The origins of foot pain are often unclear and present a challenge for clinicians seeking to treat the underlying cause. PET/MR with F-18 fluoride may turn out to be the best modality to solve the mystery, the Society of Nuclear Medicine and Molecular Imaging announced this month.
A preliminary human study published in the March issue of the Journal of Nuclear Medicine provides a thorough investigation of how the technique comes out ahead when compared to PET/CT.
“This is the first study evaluating foot pathologies in PET/MR using 18F-Fluoride,” co-author Isabel Rauscher from Technische Universität München Radiology Institute in Munich, Germany, told Health Imaging. “We hypothesize that the use of F-18 Fluoride PET/MR can provide additional therapeutically relevant information in patients with unclear foot pain.”
Such pain can be caused by a wide range of pathologies, from fractures, infections, osteoarthritis, deformities and cancerous tumors. While conventional radiography can spot a broken bone with ease, molecular bone scans can show signs of elusive stress fractures and early signs of malignancy.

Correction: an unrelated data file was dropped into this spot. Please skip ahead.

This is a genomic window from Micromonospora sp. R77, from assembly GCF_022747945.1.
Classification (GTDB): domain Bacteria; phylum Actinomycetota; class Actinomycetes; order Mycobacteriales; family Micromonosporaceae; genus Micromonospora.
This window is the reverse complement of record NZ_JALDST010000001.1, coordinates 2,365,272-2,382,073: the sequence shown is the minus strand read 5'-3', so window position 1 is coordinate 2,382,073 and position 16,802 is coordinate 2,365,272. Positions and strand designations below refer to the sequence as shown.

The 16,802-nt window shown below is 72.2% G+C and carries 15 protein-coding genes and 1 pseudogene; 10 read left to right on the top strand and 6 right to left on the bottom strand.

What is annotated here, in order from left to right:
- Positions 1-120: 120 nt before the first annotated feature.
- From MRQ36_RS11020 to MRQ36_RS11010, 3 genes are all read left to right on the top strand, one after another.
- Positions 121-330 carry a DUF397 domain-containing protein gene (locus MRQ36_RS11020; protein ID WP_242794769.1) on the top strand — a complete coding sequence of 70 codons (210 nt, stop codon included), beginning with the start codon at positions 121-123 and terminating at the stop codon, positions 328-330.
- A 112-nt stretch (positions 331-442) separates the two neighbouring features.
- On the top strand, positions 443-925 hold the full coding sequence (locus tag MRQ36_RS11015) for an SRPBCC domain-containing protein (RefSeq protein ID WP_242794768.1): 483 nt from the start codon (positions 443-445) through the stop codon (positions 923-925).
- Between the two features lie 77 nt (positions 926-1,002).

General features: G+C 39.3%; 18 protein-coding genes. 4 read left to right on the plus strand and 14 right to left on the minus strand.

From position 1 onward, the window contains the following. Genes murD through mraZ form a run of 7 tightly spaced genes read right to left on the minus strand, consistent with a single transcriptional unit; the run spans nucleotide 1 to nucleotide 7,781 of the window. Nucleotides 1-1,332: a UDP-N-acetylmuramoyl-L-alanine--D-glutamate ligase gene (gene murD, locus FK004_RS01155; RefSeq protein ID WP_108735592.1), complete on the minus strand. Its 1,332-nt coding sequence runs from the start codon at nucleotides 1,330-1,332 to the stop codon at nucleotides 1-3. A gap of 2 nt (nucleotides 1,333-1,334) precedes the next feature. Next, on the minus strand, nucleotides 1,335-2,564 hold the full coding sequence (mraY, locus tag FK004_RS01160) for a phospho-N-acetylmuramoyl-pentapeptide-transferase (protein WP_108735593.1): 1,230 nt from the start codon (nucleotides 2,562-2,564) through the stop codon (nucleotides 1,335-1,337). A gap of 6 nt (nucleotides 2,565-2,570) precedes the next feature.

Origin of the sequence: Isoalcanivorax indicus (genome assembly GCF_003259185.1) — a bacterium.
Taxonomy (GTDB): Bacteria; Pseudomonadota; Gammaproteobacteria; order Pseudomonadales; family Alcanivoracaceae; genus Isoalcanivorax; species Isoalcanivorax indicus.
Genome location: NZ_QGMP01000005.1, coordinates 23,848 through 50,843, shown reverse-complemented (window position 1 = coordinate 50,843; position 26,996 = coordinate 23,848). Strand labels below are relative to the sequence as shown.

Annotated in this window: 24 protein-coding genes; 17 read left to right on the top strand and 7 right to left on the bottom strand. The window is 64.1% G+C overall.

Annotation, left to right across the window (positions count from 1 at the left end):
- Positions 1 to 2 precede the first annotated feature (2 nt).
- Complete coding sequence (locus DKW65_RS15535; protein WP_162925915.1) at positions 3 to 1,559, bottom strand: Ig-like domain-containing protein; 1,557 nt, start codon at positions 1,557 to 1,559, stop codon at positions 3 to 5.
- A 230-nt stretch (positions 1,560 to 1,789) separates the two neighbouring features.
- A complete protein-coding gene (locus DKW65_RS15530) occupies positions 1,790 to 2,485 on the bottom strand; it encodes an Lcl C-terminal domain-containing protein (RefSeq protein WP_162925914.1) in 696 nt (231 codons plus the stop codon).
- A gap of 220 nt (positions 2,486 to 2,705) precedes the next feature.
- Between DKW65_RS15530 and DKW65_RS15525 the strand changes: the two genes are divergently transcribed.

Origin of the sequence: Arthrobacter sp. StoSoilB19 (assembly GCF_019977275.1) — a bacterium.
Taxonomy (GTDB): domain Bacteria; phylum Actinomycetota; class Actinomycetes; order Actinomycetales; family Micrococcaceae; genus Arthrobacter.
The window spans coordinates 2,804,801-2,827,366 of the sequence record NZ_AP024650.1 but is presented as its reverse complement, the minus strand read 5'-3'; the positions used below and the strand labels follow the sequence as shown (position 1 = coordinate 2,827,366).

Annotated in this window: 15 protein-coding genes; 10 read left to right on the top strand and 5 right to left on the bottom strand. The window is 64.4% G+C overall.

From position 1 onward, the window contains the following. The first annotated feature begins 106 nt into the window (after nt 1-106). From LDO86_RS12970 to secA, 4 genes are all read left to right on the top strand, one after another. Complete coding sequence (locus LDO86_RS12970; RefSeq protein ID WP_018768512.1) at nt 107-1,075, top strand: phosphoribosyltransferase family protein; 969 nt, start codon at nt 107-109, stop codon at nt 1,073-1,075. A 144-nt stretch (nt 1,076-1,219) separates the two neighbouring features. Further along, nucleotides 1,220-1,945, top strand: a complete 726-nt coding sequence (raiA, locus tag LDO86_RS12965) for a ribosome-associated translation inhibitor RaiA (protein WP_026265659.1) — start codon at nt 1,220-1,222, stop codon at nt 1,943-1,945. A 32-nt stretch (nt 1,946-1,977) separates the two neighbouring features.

In this prospective study, researchers compared F-18 fluoride PET/MR with PET/CT using comparable reconstruction and attenuation algorithms and enlisted two blinded interpreters to randomly assess both scans based on agent uptake and image quality. Results of the study revealed that PET/MR, while about as sensitive as PET/CT, led to superior image quality and definitive diagnoses due to the bone visualization and soft-tissue contrast provided by MR.
The readers scored up to three points for image quality. PET/MR received a score of 3/3, whereas PET/CT only got a 2.3/3.
The authors wondered if the improved image quality could be attributed to the extended PET/MR scan time, which may warrant dose reduction in additional research. With further validation, patients could get an effective diagnosis at a lower dose.
“However, this has to be proven in prospective studies also evaluating the contribution both of MR and F-18 fluoride to the final diagnosis and therapeutic management, as well as cost-effectiveness in a large patient cohort,” adds Rauscher.
Still, the application of PET/MR is limited by hospital resources. This modality is most often used in research and teaching hospitals. “PET/MR is a relatively new hybrid modality which is therefore not available in every hospital and this limits its broader application and evaluation in patients with benign pathologies such as unclear foot pain,” says Rauscher.